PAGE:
Preston Tucker

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Preston Thomas Tucker (September 21, 1903 – December 26, 1956) was an American automobile designer and entrepreneur.

He is most remembered for his 1948 Tucker Sedan (known as the "Tucker '48" and initially nicknamed the "Tucker Torpedo"), an automobile which introduced many features that have since become widely used in modern cars. Production of the Tucker '48 was shut down amidst scandal and controversial accusations of stock fraud on March 3, 1949. The 1988 movie, Tucker: The Man and His Dream is based on Tucker's spirit and the saga surrounding the car's production.


Early life (1903-1933)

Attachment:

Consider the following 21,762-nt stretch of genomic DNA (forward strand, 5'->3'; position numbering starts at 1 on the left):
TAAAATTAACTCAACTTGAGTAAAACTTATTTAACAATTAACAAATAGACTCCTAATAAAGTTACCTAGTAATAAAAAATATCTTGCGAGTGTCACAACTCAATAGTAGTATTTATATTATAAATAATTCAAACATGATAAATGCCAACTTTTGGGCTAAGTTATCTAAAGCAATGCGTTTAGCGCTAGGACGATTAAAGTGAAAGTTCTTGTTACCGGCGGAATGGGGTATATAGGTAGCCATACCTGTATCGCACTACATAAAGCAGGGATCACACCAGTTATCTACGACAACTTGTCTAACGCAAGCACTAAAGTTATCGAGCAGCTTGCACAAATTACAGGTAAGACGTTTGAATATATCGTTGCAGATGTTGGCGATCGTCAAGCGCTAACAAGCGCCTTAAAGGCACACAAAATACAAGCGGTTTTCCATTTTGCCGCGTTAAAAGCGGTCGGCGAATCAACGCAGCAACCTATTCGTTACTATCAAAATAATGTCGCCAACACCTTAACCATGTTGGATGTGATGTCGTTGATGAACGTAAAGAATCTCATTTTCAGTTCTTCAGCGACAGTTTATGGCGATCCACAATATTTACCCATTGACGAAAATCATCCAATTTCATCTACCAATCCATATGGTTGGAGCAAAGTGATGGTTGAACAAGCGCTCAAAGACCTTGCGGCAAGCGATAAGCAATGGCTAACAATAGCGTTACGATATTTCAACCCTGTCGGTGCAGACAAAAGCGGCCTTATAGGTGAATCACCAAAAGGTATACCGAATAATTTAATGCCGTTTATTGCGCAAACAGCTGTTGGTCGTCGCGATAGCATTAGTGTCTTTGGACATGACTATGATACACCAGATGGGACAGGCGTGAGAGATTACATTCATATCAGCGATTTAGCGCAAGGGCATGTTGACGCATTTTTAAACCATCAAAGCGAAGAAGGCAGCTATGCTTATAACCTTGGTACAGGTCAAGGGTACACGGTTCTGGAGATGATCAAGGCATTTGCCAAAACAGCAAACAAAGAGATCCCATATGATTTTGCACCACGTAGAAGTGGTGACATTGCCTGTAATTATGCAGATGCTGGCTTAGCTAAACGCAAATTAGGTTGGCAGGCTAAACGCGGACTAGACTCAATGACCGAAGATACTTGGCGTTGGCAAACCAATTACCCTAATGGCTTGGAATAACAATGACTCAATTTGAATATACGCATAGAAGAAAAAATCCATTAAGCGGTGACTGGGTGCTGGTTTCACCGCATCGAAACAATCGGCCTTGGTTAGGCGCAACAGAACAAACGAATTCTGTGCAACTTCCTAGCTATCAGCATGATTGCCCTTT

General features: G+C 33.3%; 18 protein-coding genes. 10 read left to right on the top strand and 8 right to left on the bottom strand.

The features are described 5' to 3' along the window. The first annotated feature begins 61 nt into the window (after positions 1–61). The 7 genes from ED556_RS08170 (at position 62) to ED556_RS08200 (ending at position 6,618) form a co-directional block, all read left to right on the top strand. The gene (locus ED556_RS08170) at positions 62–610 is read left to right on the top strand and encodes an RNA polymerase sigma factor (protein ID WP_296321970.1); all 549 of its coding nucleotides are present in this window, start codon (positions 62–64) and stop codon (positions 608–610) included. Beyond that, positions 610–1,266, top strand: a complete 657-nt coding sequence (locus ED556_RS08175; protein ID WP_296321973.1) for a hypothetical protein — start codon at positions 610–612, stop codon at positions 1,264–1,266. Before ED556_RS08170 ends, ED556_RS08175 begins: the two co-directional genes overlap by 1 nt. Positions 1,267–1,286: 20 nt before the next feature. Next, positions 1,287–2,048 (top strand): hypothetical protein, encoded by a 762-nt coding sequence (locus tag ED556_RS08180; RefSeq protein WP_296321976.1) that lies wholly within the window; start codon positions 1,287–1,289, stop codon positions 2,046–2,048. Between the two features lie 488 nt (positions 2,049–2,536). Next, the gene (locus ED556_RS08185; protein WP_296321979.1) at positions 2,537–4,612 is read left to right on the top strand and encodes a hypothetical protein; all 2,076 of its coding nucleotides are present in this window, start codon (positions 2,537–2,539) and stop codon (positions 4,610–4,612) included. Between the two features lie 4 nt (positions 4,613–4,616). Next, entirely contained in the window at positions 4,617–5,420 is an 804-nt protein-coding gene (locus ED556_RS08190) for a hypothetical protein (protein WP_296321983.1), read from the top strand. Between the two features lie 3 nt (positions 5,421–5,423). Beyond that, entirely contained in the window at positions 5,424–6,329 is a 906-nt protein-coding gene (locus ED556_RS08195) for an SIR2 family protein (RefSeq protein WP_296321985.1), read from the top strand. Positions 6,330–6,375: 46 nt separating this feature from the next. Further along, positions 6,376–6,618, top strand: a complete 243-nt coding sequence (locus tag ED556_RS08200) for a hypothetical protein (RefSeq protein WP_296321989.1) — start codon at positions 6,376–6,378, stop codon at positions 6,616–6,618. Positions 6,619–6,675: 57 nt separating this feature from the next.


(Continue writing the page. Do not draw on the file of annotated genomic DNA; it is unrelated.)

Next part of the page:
Preston Tucker was born on September 21, 1903, on a peppermint farm near Capac, Michigan. He grew up outside Detroit in the suburb of Lincoln Park, Michigan. Tucker was raised by his mother, a teacher, after his father died of appendicitis when Preston was 2 years old. First learning to drive at age 11, Tucker was obsessed with automobiles from an early age. At age 16, Preston Tucker began purchasing late model automobiles, repairing/refurbishing them and selling the cars for a profit. He attended the Cass Technical High School in Detroit, but he quit school and landed a job as an office boy for the Cadillac motor company, where he used rollerskates to make his rounds more efficient. In 1922, young Tucker joined the Lincoln Park, Michigan police department (against the pleas of his mother), his interest stirred by his desire to drive and ride the fast, high-performance police cars and motorcycles. His mother got him booted off the force, pointing out to officials that he was underage (19 was below minimum required age). Tucker and his new wife, Vera (married in 1923 at age 20), then took over a 6-month lease on a gas station near Lincoln Park, running the station together. Vera would run the station during the day, while Preston worked on the Ford Motor Company assembly line. After the lease ran out, Tucker quit Ford and returned to the police force again, but in his first winter back he was banned from driving police vehicles by the force after using a blowtorch to cut a hole in the dashboard of a cruiser to allow engine heat to warm the cabin. During the last couple of months at the gas station, Tucker began selling Studebaker cars on the side. He met well known automobile salesman Mitchell W. Dulian, who hired Tucker as a car salesman at his Detroit dealership. Tucker did very well with Dulian, but his dealership was a long drive from Tucker's Lincoln Park home, so Tucker quit and returned to the police force for the last time. A few months later, Dulian, still impressed with Tucker's immediate success as a salesman, invited Tucker to move south with him to Memphis, Tennessee to work as sales manager in a new luxury car dealership Dulian was going to manage there. Tucker accepted. (Dulian would later be sales manager for the Tucker Car Corp). Dulian was transferred a couple years later; Tucker stayed in Memphis and was a salesman for Ivor Schmidt (Stutz) and John Fischer (Chrysler), where he became general sales manager. While managing Chrysler sales in Memphis, Tucker made a connection with Pierce-Arrow. In 1933, Tucker moved to Buffalo, NY and became regional sales manager for Pierce-Arrow automobiles, but after only two years he moved back to Detroit and worked as a Dodge salesman for Cass Motors.

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